Mystery And Suspense In Alfred Hitchcock's Rear Window

Better Essays
Alfred Hitchcock’s Rear Window is a suspenseful thriller that keeps the viewer guessing up until the closing scenes of the movie. This movie is about a photographer named Jeff Jefferies (James Stewart) that is unfortunately confined to his apartment due to a broken leg. He spends his free time observing his neighbors out the rear window in his apartment. The only relief from voyeurism he has every day is when Stella (Thelma Ritter) the insurance company nurse comes over to massage his back and check on him and his beautiful girlfriend Lisa Carol Fremont (Grace Kelly) comes over to keep him company at night. After spending seven weeks observing all of his wacky neighbors he starts to suspect that one of his neighbors might have killed his wife. …show more content…
Alfred Hitchcock was able to create a suspenseful and entertaining movie by allowing both Stewart and Kelly to become their characters. The whole film was shot from an apartment and even though there were not many characters and different locations, Hitchcock was still able to create the entertaining thriller. Stewart and Kelly both played off each other, which helped to create mystery and suspense. The acting from both Kelly and Stewart was exceptional and helped to contribute to an excellent story and entertaining film. There was uncertainty throughout the film that kept the audience guessing on how the story would unfold. Hitchcock used his directing style and artistry to create a since of mystery around the plot and the actors helped to enhance it with their dialogue. I thoroughly enjoyed watching this film and I look forward to viewing more films directed by Alfred Hitchcock and more films with Grace Kelly in them. This Hitchcock movie was simple but very calculated. This film kept me guessing on whether or not Stewart was delusional or maybe he was right. Kelly kept feeding into Stewart’s possible delusions and everybody else denied them. Hitchcock did well to recruit these two to play the leading roles and he also did an exceptional job directing and keeping the viewer constantly guessing. I would most definitely recommend this film to others and I would probably watch it again with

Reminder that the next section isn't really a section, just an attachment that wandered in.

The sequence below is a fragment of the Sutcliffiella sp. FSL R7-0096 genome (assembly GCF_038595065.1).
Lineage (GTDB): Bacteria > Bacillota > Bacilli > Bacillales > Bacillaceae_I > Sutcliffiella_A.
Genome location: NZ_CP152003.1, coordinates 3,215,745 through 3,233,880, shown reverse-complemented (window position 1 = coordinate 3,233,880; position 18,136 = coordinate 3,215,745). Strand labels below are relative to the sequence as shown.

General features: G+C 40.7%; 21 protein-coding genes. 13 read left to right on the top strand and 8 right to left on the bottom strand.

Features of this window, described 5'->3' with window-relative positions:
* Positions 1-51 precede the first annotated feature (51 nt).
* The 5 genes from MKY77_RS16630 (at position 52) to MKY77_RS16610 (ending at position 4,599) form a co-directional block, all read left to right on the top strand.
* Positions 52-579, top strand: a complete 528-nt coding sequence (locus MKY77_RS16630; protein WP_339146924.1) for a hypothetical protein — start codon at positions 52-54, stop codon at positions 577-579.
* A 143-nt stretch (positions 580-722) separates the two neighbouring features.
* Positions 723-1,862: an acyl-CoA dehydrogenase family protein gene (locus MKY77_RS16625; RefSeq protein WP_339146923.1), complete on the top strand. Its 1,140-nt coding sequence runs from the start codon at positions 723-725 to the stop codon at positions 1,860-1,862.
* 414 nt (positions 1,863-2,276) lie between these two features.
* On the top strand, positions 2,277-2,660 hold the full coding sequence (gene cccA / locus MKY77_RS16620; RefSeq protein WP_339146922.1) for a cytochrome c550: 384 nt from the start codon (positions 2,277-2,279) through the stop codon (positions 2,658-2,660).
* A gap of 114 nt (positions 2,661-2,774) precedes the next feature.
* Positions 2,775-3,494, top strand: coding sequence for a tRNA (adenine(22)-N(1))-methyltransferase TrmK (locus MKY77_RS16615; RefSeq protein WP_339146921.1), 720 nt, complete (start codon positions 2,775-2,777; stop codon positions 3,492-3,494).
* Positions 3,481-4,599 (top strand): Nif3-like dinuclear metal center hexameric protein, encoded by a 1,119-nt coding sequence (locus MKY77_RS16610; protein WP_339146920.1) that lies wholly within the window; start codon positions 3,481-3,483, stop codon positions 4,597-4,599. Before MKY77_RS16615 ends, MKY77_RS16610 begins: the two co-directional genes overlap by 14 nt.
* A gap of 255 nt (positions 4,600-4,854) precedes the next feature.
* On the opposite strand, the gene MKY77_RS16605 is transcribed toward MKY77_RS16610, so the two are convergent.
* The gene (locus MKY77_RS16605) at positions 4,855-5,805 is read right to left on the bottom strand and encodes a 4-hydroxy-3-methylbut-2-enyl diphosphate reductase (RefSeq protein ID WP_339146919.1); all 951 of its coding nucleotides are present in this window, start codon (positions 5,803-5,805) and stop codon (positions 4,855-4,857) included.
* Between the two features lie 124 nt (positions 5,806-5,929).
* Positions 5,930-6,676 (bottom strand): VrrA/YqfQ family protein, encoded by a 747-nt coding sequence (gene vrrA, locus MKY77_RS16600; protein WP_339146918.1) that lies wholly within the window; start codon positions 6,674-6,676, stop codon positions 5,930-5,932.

Related Documents

  • Decent Essays

    I found myself rooting for them in many of the suspenseful scenes. I thought these two acted their parts very well and whenever they were not side by side my heart ached for them. Something no one knows is that James Wan used a real actor as the crooked man. I liked that he did this because as people start to find this out and watch the movie again they will watch for the crooked man and notice that he is a real actor. I also like it for the simple fact that the actor he chose, Javier Botet, can do such weird things with his…

    • 722 Words
    • 3 Pages
    Decent Essays
  • Decent Essays

    Rather an impulsive girl, I used to give a running commentary of a movie without understanding it. I, for example, would judge an actor’s performance, though I did not have any idea what constituted good acting. Then, I encountered Murch’s perspective on acting—one of the most crucial elements of films: “a good actor would blink very close to the point where the editor decided to cut”. Just like that, Murch’s way of perceiving a movie and its elements has shaped my judgments and introduced me to art films, a movie genre that was unfamiliar to me. A bit ashamed of my ignorance, yet excited to be enlightened, I quickly adopted his insight: “Each movie has its own language, its unique color.” Soon, I dropped the habit of giving arbitrary commentary and started to let myself truly fall into the grip of a great film before attempting to evaluate it.…

    • 1120 Words
    • 5 Pages
    Decent Essays
  • Decent Essays

    The acting is impressive, the screenplay structurally fascinating, and the directing technically astute. Nevertheless, at least partly because of the movie itself, I could not engage with the emotional heart of the story, a definite weakness of any film. I did feel some twinges of emotion (“why do I fall in love with every woman I see who shows me the least bit of attention?”), but they were clearly not as powerful as they were supposed to be. As such Eternal Sunshine of the Spotless Mind represents a movie that intrigued my brain but not my…